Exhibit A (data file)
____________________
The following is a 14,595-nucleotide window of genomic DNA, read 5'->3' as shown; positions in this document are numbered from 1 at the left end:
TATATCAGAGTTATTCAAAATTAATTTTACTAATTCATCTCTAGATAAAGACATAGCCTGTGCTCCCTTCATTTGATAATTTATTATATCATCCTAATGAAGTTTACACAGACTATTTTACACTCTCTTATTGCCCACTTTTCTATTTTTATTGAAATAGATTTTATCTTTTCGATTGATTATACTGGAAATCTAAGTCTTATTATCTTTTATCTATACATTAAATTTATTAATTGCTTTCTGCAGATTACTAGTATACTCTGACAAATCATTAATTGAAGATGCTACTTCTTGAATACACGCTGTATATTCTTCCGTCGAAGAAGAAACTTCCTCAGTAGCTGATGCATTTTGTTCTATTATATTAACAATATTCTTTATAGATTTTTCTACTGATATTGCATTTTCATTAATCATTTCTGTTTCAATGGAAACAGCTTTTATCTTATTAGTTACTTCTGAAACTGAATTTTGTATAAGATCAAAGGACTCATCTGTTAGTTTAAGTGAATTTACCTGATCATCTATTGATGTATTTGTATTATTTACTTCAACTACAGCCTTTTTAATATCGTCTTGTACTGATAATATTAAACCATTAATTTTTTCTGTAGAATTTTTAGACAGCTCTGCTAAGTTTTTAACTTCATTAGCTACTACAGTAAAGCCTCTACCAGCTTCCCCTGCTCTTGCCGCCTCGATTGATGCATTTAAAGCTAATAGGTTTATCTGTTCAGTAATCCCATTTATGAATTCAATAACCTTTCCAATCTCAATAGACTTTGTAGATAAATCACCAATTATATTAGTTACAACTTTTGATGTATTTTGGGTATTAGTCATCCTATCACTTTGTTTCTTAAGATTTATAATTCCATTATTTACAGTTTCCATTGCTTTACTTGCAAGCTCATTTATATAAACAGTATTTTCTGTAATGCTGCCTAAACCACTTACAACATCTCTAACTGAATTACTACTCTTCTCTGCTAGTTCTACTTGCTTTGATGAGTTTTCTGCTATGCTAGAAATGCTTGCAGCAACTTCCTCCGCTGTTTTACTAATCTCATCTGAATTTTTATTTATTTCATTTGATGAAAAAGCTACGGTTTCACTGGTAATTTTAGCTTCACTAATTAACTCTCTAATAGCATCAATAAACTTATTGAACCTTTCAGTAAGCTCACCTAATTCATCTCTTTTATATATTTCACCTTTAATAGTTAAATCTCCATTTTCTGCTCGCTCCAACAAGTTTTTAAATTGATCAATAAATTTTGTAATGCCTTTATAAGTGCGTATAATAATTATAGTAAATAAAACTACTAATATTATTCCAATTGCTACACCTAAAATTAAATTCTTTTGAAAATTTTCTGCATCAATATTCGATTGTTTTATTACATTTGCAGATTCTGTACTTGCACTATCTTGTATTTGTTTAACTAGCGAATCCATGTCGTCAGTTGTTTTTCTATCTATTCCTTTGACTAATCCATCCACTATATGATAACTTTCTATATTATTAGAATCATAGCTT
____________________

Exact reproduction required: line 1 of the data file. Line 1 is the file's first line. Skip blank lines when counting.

The following is a 14,595-nucleotide window of genomic DNA, read 5'->3' as shown; positions in this document are numbered from 1 at the left end: